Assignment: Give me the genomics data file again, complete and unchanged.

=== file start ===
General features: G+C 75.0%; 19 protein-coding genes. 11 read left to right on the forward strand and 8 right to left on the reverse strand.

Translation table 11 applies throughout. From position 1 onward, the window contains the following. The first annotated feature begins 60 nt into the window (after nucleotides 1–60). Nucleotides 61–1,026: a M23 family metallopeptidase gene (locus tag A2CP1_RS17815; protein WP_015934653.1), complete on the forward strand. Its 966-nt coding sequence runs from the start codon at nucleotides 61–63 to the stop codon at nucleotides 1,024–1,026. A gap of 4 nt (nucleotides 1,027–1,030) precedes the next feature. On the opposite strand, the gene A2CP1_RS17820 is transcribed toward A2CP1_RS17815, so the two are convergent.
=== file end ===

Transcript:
General features: G+C 75.0%; 19 protein-coding genes. 11 read left to right on the forward strand and 8 right to left on the reverse strand.

Translation table 11 applies throughout. From position 1 onward, the window contains the following. The first annotated feature begins 60 nt into the window (after nucleotides 1–60). Nucleotides 61–1,026: a M23 family metallopeptidase gene (locus tag A2CP1_RS17815; protein WP_015934653.1), complete on the forward strand. Its 966-nt coding sequence runs from the start codon at nucleotides 61–63 to the stop codon at nucleotides 1,024–1,026. A gap of 4 nt (nucleotides 1,027–1,030) precedes the next feature. On the opposite strand, the gene A2CP1_RS17820 is transcribed toward A2CP1_RS17815, so the two are convergent.